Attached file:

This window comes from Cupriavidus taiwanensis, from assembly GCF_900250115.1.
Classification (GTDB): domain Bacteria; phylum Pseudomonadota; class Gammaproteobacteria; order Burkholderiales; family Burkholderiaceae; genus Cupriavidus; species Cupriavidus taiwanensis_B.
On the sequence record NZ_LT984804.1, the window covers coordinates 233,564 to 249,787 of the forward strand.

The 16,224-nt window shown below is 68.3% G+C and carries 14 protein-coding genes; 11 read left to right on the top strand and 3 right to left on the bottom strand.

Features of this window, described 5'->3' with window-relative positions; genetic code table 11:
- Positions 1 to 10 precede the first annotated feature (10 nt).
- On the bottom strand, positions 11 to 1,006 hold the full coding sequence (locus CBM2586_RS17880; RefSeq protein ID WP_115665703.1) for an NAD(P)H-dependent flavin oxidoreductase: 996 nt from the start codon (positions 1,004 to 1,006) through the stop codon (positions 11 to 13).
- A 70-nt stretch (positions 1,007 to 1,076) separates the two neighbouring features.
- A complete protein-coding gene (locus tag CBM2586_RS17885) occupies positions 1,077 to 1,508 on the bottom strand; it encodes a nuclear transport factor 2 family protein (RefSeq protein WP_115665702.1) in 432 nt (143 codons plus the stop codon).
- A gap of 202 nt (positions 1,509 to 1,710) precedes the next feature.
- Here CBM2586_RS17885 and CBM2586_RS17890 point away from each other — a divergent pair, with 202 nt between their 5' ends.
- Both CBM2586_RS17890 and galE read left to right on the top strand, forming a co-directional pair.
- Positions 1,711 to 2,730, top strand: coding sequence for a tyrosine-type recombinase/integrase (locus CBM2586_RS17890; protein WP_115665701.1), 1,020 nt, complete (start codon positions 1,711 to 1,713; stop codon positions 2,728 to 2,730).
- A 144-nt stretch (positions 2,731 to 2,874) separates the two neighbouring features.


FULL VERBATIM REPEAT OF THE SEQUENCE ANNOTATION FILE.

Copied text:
This window comes from Cupriavidus taiwanensis, from assembly GCF_900250115.1.
Classification (GTDB): domain Bacteria; phylum Pseudomonadota; class Gammaproteobacteria; order Burkholderiales; family Burkholderiaceae; genus Cupriavidus; species Cupriavidus taiwanensis_B.
On the sequence record NZ_LT984804.1, the window covers coordinates 233,564 to 249,787 of the forward strand.

The 16,224-nt window shown below is 68.3% G+C and carries 14 protein-coding genes; 11 read left to right on the top strand and 3 right to left on the bottom strand.

Features of this window, described 5'->3' with window-relative positions; genetic code table 11:
- Positions 1 to 10 precede the first annotated feature (10 nt).
- On the bottom strand, positions 11 to 1,006 hold the full coding sequence (locus CBM2586_RS17880; RefSeq protein ID WP_115665703.1) for an NAD(P)H-dependent flavin oxidoreductase: 996 nt from the start codon (positions 1,004 to 1,006) through the stop codon (positions 11 to 13).
- A 70-nt stretch (positions 1,007 to 1,076) separates the two neighbouring features.
- A complete protein-coding gene (locus tag CBM2586_RS17885) occupies positions 1,077 to 1,508 on the bottom strand; it encodes a nuclear transport factor 2 family protein (RefSeq protein WP_115665702.1) in 432 nt (143 codons plus the stop codon).
- A gap of 202 nt (positions 1,509 to 1,710) precedes the next feature.
- Here CBM2586_RS17885 and CBM2586_RS17890 point away from each other — a divergent pair, with 202 nt between their 5' ends.
- Both CBM2586_RS17890 and galE read left to right on the top strand, forming a co-directional pair.
- Positions 1,711 to 2,730, top strand: coding sequence for a tyrosine-type recombinase/integrase (locus CBM2586_RS17890; protein WP_115665701.1), 1,020 nt, complete (start codon positions 1,711 to 1,713; stop codon positions 2,728 to 2,730).
- A 144-nt stretch (positions 2,731 to 2,874) separates the two neighbouring features.